In the first three months of this year, more than 9,500 people were killed in traffic mishaps around the U.S.. The total represents the deadliest start to a year on U.S. roads in two decades. In seven states and Washington, D.C., officials estimated crash deaths jumped at least 50 percent reports the Washington Post. Officials say a surge in traffic fatalities that started in 2020 as the pandemic began has continued. Experts have struggled to come up with an explanation for the spike in deaths, but have pointed to less congestion amid changed driving patterns during the pandemic, which they say has allowed for more dangerous speeds. Officials also note that there’s evidence of an increase in reckless behavior, such as driving impaired or without wearing a seat belt.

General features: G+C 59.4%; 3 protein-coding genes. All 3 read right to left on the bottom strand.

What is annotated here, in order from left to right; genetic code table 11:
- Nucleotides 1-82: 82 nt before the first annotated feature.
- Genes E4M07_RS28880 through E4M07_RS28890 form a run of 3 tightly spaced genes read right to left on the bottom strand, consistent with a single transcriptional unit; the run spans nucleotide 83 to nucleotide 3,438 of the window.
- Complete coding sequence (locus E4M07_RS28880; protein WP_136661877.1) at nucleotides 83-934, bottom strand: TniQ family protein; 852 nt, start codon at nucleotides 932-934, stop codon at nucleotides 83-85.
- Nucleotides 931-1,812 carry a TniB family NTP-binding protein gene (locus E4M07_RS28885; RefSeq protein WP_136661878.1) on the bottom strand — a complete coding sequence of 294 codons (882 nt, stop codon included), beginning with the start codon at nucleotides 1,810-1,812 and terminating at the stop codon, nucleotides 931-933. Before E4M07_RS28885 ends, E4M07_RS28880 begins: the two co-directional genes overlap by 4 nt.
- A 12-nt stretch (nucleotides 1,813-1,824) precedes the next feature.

The National Highway Traffic Safety Administration reported the number of 2021 traffic deaths as 8,935. Transportation Secretary Pete Buttigieg is working to reduce crash deaths, pledging to adopt a “safe system” approach that would look as much at the design of roads and cars as the behavior of individual drivers. The effort is backed by billions in new safety funding from last year’s infrastructure law. The law included mandates for technology that could address some of the biggest causes of fatalities, such as calling for NHTSA to require breath monitoring devices for alcohol in cars. The system is in testing, and a mandate is likely years away. Jonathan Adkins of the Governors Highway Safety Association said the success of the administration’s strategy “demands that all levels of government be bold and aggressive in making our roadways safer and a strong NHTSA can and should lead that charge.”